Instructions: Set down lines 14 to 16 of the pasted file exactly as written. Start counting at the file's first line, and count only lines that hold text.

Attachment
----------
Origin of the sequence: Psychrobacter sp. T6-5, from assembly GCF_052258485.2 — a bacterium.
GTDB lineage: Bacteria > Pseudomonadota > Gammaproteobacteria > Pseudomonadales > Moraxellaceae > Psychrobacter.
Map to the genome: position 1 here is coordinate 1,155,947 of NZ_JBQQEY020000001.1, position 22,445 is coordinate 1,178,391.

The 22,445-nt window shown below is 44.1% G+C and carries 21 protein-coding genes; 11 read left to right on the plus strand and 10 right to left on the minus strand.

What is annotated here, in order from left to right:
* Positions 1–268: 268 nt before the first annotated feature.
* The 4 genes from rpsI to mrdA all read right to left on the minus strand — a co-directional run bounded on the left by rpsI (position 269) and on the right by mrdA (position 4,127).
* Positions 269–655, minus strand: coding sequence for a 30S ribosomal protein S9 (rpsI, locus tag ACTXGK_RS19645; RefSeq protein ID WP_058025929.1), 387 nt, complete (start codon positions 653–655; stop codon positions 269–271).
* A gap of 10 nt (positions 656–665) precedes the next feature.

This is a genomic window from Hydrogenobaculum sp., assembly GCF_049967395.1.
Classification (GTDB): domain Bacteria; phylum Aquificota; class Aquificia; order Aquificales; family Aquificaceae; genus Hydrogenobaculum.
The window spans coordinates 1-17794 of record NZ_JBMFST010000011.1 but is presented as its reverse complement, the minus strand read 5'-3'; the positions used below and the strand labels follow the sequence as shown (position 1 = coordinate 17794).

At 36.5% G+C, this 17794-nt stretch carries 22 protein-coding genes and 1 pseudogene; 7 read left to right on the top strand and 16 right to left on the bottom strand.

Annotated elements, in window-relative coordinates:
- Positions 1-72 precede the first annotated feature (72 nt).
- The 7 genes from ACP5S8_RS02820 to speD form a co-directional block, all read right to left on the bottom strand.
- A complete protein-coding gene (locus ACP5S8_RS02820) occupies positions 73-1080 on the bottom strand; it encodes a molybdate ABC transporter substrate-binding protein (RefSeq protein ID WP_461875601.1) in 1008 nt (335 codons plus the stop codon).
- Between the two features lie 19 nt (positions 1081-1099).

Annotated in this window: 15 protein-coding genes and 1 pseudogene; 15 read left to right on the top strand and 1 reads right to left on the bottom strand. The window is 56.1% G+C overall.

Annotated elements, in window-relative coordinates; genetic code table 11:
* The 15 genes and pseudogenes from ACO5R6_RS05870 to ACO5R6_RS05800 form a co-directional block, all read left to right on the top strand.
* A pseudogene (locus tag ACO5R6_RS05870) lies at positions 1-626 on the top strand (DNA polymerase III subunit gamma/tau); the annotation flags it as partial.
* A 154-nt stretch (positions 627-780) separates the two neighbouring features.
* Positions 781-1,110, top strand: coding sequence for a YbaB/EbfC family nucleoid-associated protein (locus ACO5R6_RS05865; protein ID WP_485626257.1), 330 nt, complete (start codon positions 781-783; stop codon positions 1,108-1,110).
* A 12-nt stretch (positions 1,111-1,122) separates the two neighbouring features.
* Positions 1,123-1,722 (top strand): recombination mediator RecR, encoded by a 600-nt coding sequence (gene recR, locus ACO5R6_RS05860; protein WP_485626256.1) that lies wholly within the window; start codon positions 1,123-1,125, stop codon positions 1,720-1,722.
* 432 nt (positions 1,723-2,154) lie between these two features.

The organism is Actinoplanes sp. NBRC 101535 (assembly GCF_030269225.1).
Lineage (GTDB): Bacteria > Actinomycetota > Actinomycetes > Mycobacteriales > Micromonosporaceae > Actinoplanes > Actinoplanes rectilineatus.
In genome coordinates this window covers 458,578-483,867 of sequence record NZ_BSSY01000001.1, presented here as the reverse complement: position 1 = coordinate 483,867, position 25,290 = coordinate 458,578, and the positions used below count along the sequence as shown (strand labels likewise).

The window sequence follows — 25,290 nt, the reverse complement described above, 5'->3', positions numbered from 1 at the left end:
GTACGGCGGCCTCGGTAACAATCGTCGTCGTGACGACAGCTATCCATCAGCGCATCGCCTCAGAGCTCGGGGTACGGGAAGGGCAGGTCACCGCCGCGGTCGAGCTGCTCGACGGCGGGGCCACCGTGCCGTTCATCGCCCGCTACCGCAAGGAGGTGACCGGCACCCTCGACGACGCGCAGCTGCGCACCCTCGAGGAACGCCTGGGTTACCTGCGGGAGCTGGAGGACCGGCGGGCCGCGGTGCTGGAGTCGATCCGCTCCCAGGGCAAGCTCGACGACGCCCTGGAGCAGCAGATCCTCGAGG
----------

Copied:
Annotated elements, in window-relative coordinates:
- Positions 1-72 precede the first annotated feature (72 nt).
- The 7 genes from ACP5S8_RS02820 to speD form a co-directional block, all read right to left on the bottom strand.